shipping insurance

7. Not Focusing on the Unboxing Experience

Don’t get us wrong: while reducing costs and protecting your shipped goods are the principal factors of a good shipping strategy, there’s also some evidence to suggest that creating an unboxing experience—making the opening of the package an experience in and of itself—can equal greater sales. Why? For one, a recent survey showed that over half of all consumers were more likely to make repeat purchases from merchants that delivered premium packaging. Secondly, products shipped with interesting or premium packaging were more likely to get shared via social media, which means free advertising for you. Up your shipping game to prevent bland packaging with branded boxes, decorative fillers and eye-catching envelopes. Check out subscription-based brands Ipsy or Trunk Club for some inspiration. Both of these companies are known for their unique unboxing experiences.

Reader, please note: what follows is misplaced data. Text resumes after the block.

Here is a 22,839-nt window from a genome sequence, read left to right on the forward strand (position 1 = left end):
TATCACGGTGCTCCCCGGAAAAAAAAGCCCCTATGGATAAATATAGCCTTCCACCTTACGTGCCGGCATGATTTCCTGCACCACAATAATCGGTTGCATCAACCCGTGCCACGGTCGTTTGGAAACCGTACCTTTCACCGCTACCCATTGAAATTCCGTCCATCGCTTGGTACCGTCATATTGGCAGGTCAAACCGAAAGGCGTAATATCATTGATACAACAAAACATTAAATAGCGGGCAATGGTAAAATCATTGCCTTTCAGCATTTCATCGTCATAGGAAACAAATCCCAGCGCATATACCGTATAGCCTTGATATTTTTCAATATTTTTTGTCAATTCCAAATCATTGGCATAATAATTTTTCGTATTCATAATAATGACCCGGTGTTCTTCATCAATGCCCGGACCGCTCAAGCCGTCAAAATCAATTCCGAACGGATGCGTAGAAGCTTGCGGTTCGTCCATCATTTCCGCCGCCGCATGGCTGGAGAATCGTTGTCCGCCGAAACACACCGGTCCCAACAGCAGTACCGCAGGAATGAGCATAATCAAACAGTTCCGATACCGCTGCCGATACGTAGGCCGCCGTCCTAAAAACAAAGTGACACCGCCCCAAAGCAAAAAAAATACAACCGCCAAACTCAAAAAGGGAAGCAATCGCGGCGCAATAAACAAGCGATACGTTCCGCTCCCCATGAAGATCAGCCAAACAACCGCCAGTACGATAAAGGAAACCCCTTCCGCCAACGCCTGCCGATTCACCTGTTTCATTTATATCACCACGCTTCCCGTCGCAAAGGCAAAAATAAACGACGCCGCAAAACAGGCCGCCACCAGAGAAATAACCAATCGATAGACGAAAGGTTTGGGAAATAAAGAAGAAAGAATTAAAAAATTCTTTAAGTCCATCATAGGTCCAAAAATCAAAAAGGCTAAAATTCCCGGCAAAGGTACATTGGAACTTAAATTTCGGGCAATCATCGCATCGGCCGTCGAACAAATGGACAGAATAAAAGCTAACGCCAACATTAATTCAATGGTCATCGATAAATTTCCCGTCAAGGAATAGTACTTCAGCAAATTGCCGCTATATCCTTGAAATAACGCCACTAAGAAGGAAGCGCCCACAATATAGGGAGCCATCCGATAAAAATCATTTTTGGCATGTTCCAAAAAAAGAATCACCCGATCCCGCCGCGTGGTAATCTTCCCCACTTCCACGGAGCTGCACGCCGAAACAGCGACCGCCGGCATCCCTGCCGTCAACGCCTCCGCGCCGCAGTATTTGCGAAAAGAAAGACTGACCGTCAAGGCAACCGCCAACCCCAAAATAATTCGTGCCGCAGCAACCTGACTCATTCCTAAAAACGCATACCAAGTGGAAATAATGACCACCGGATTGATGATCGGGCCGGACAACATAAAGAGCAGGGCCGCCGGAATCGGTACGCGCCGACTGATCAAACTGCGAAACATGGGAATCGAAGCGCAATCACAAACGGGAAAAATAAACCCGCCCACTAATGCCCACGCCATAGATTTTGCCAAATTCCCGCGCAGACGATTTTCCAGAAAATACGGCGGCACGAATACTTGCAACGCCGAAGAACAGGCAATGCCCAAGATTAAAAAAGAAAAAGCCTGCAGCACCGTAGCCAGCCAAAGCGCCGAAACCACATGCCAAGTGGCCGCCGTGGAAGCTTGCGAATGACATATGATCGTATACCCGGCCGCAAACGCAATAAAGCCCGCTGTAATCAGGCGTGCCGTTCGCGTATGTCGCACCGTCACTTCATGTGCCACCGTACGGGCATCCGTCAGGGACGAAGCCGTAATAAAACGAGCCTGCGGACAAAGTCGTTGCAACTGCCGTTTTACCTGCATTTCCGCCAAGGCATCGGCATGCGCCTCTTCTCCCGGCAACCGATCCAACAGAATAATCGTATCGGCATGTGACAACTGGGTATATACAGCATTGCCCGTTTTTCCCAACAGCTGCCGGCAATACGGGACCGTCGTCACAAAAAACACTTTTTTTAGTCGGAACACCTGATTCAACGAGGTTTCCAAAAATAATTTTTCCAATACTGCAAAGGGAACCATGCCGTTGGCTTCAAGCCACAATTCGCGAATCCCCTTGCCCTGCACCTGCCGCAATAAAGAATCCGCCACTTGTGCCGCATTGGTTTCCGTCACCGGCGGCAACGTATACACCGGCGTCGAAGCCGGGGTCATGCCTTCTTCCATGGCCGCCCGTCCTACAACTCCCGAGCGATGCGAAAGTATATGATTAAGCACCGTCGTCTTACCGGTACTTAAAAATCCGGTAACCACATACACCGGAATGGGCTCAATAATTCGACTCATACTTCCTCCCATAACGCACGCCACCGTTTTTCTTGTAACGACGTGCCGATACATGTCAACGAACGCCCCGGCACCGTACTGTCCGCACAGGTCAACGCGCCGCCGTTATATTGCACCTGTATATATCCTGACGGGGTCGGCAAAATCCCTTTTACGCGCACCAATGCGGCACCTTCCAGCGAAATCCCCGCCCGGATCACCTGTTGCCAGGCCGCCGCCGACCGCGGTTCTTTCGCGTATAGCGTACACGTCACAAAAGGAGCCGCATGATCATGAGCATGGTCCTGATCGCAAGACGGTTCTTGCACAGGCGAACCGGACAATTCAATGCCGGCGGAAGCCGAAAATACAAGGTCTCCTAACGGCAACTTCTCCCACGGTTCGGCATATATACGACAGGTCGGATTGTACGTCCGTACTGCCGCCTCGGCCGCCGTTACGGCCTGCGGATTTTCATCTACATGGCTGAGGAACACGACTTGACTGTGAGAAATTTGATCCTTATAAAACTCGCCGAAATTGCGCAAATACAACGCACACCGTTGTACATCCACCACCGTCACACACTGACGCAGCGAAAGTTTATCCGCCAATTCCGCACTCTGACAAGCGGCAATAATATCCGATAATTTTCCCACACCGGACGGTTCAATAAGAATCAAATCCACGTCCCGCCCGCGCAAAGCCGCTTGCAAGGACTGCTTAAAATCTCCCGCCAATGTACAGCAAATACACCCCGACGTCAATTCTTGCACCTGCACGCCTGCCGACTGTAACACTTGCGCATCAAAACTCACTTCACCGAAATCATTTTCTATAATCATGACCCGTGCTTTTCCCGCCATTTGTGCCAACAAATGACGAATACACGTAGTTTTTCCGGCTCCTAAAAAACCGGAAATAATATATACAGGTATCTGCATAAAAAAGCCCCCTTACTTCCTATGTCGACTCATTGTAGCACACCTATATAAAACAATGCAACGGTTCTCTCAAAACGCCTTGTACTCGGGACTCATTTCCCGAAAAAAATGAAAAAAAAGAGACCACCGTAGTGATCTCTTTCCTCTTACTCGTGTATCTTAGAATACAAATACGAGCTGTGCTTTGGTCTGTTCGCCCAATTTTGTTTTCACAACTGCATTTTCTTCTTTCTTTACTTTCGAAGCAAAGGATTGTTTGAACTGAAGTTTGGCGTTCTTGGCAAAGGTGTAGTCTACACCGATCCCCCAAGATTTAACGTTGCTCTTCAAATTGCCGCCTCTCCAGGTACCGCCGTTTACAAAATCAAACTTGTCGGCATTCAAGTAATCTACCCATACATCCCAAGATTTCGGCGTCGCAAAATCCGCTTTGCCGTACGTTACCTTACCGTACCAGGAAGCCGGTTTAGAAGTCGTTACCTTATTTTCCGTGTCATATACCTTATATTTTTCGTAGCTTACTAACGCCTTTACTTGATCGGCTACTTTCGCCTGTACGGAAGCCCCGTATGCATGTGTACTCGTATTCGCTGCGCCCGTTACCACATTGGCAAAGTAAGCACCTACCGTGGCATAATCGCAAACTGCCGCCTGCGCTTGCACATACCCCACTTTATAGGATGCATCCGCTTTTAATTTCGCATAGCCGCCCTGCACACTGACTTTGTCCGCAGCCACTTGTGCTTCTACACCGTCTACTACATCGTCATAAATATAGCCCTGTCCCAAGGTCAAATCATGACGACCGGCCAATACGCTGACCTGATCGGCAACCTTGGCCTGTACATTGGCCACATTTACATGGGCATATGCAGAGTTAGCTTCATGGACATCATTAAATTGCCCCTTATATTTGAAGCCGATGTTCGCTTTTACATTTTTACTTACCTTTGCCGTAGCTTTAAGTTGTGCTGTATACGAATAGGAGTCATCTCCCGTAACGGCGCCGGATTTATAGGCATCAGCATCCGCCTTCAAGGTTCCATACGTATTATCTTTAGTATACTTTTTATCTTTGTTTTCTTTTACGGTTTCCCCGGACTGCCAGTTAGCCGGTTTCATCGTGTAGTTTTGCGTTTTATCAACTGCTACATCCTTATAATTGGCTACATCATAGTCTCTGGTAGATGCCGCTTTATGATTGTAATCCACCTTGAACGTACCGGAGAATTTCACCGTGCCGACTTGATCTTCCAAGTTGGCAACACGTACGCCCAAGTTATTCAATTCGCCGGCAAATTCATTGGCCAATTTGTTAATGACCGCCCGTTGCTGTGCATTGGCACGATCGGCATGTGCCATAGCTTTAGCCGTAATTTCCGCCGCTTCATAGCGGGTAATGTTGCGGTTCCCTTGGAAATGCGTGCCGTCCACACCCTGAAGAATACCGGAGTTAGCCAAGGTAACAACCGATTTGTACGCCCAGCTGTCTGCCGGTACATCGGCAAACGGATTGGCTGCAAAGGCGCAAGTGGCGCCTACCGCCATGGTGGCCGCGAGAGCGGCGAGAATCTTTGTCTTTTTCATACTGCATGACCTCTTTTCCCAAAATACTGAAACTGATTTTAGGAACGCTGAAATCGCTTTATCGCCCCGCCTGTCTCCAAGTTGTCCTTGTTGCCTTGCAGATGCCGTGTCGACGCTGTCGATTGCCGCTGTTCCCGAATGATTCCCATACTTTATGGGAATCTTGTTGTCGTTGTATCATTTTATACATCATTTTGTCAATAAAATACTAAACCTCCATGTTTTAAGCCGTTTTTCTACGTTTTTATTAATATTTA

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Rob Zaleski

Head of Brand at ShippingEasy
I'm a digital content and social media nerd with a passion for telling stories, helping connect people, and finding joy in the details.